1. Install davfs2 package (you might use Synaptic instead):
    $ apt-cache search davfs2
    davfs2 - mount a WebDAV resource as a regular file system
    $sudo aptitude install davfs2
  2. reconfigure the package since it needs to run suid if normal users should be able to use it:
    sudo dpkg-reconfigure davfs2

    davfs2 SUID dpgk-reconfigure

  3. After confirming to SUID davfs2 select a user group, e.g. “davfs2”:
    davfs2 group dpgk-reconfigure
    davfs2 infoscreen dpgk-reconfigure
  4. make a mount point, i.e. a directory where the “file system” is hung into (directory webdove in a subdir of your home):
    mkdir ~/mnt/webdove
  5. to testmount use something like (use quotes to tell bash to keep it’s hands off it):
    sudo mount.davfs 'http://domain.tld/path' /path/to/webdove

    You will be prompted for user and password

  6. To allow regular users access I could only find a way where one needs to touch /etc/fstab to add a line like this one:
    http://domain.tld/davath /path/to/webdove   davfs   user,rw,noauto   0   0

    Now any user can do mount mount /path/to/webdove and umount /path/to/webdove

From the man page:

If a proxy must be used this should be configured in /home/filomena/.davfs2/davfs2.conf

Credentials are stored in /home/filomena/.davfs2/secrets filomena “my secret” webdav-username password

Note: If your webdav server supports https, i.e. encrypted transfer you might use that as well. Just replace http with https above.

Even though this works and does enable the user to mount a webdave server by himself it doesn’t integrate very well into Ubuntu (as I understand it). For example the user can’t choose where to mount it. Also, there is a lot that needs to be set up correctly by the admin. I really would like to hear comments to point me to other, easier solutions (see below). A good example for user friendliness would be sshfs.

Update 2008/05/08: A nice and working description about mounting the (Germany-based) GMX-Mediacenter via secure webdav2 I have listed below. Hopefully some day I will find the time to summerize it here as it is written in German.


Ubuntu: Using closed-source application securely with AppArmor

If you have closed-source applications installed like Opera (I do), Skype, or whatever than AppArmor should be engaged. Especially for Skype Linux it’s irresponsible without it, since Skype Linux reads /etc/passwd, Firefox profile and other files. For Ubuntu Feisty it’s meant to be in Universe and in Gutsy it will be installed on default (without profiles, though). On the community help there is an instruction on how to install and use it for Feisty and Gutsy.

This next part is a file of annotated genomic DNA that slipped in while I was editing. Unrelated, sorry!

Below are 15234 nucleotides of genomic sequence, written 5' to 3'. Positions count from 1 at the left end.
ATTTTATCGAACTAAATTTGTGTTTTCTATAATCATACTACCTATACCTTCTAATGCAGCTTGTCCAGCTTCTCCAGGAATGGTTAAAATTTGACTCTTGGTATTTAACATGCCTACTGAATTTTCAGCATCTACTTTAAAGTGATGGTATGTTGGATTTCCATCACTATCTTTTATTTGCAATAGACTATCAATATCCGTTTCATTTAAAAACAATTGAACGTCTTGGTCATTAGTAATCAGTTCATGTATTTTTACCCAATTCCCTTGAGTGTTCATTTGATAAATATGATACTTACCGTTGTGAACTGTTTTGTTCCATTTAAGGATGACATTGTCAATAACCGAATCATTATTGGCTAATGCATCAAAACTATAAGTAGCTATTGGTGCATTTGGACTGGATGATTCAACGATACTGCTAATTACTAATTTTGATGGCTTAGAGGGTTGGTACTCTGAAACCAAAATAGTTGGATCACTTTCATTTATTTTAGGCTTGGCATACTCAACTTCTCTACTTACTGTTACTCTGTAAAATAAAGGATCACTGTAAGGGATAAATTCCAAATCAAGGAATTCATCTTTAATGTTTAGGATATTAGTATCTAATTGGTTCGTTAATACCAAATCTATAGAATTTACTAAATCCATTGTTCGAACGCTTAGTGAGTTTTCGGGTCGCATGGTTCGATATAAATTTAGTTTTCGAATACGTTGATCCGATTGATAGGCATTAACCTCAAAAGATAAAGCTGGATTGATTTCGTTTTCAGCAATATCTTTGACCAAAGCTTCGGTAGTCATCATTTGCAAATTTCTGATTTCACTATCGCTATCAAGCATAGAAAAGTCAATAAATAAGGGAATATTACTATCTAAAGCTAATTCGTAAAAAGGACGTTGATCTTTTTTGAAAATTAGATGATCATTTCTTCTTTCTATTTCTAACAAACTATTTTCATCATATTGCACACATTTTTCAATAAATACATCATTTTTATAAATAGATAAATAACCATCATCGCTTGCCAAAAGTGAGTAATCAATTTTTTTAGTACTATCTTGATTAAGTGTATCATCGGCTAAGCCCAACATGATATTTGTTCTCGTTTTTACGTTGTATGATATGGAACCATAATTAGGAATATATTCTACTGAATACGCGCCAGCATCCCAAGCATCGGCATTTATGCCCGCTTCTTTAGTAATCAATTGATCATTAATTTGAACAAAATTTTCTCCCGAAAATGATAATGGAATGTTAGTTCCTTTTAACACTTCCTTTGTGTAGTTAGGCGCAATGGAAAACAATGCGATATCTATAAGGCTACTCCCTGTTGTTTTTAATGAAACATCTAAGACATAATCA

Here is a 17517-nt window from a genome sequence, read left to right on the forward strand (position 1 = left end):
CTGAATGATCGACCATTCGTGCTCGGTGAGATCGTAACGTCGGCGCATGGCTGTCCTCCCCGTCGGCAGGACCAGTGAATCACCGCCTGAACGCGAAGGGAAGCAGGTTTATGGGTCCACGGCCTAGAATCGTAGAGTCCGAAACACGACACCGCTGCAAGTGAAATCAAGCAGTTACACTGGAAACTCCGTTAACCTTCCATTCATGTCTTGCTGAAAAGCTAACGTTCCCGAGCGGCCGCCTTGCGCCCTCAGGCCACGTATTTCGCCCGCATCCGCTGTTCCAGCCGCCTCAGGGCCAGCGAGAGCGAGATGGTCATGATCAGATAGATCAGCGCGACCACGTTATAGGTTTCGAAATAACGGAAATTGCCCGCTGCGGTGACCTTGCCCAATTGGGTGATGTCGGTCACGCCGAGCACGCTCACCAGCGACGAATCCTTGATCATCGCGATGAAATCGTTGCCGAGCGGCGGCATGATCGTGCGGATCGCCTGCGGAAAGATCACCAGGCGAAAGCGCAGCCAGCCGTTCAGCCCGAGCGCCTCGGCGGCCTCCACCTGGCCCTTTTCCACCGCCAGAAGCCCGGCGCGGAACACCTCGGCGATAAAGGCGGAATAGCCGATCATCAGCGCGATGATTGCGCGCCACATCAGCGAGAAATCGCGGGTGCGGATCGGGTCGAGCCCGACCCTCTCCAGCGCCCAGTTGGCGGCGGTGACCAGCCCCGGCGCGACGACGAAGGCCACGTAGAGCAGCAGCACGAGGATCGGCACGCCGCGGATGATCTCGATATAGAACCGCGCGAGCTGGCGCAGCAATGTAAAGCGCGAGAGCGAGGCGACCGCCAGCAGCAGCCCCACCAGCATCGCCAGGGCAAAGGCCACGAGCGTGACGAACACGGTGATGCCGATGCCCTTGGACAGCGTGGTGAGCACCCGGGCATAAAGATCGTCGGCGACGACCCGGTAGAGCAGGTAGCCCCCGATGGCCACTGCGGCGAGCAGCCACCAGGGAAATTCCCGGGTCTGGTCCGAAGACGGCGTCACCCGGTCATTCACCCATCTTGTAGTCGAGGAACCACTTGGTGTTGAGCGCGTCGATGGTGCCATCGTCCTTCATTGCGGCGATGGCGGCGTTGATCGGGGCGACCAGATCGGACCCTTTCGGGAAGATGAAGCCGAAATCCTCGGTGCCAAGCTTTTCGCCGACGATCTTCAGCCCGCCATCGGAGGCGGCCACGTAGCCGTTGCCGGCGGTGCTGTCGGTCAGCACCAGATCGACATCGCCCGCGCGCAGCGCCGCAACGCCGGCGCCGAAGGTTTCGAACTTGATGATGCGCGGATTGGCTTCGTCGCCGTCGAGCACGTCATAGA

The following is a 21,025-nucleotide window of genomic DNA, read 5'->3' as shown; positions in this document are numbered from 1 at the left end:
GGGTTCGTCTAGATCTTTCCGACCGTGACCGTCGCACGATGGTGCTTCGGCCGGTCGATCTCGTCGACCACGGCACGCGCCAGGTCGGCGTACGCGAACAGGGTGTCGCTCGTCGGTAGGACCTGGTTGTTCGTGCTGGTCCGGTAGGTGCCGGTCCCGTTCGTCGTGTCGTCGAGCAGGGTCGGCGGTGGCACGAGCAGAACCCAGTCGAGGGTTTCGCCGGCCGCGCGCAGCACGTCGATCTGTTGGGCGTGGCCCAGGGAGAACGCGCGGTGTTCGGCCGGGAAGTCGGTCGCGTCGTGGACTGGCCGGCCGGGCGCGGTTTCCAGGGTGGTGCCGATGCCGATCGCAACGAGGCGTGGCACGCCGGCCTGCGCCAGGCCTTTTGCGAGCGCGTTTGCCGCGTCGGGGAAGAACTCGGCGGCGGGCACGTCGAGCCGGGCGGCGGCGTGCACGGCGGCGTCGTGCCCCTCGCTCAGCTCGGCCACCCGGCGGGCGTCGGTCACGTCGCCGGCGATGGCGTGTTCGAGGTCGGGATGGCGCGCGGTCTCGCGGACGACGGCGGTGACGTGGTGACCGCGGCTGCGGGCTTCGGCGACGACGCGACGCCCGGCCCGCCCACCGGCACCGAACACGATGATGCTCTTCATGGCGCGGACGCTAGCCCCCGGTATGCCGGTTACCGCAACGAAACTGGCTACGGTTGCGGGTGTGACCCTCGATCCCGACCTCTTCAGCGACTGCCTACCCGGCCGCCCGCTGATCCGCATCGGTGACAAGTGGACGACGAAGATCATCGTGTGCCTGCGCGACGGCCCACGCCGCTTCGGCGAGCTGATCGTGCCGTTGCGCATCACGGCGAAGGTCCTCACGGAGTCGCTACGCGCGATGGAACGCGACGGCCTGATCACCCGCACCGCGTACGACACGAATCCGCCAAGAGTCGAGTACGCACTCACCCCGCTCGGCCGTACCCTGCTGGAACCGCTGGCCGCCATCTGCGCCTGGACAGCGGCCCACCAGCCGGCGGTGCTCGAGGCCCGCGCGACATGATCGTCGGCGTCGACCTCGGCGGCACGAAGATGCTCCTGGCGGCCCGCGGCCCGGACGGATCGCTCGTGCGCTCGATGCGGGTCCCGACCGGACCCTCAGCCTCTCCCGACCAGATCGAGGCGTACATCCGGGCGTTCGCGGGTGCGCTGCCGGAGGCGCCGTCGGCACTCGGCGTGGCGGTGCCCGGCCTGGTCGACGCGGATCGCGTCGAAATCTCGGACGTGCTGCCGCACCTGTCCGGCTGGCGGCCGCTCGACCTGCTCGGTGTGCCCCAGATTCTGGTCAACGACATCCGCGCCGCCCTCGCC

Ubuntu: Mounting remote filesystem using sshfs (FUSE)

Wouldn’t it be nice and handy to go to your local home directory and from there just cd into a remote one (say university stuff or via WLAN or other sometimes unsecured lines) as if it were local data? Of course there is NFS or GNOME’s network folders (that use ssh; Places -> Connect to Server…) and I guess there are heaps of other ways to do it. I chose the sshfs way because it’s

  • easy to set up
  • only needs client side (local) side preparations
  • can be set up and mounted entirely by a “normal user”
  • data line is encripted just as ssh is (because data does go via ssh)

So, what needs to be done? I’d just list the steps with only the necessary explanation. For further introduction see below.

  1. sudo aptitude install sshfs
  2. via lsmod | grep fuse see if the fuse module is there. Otherwise modprobe it (sudo modprobe fuse).
  3. see if you user name is listed in the fuse user group: grep fuse /etc/group. If not do sudo adduser yourusername fuse. You might need to logout and log back in in order for this change to take effekt.
  4. ls -la /dev/fuse should give you crw-rw---- 1 root fuse.... The ownership root:fuse is important. If not, do sudo chown root:fuse /dev/fuse
  5. Now create the mountpoint: mkdir ~/unihome
  6. Actually mount the remote fs (syntax is like the one from ssh or scp): sshfs remoteuser@remotehost:remotepath ~/unihome . If no ssh-key stuff is configured you’ll be asked your remote password

You now can cd ~/unihome or otherwise use the data there as if it was local. To unmount the remote data do fusermount -u mountpoint. Here it would be fusermount -u ~/unihome.

More comfort

To make your daily life easier you can add a file called config to your (local) home’s .ssh directory with the following lines (insert you personal data):

Host wsl01         Hostname remotemachine's-name-or-ipUser remoteuser

After that you can shorten the mount command to sshfs -oreconnect wsl01: ~/unihome to mount the entire home directory (see bottom for why -oreconnect). Of course this only works for ssh’s default to go straight into your home directory after login. From sshfsfaq:

Automatic mounting, if desired, can be added to a shell script such as .bashrc (provided authentication is done using RSA/DSA keys).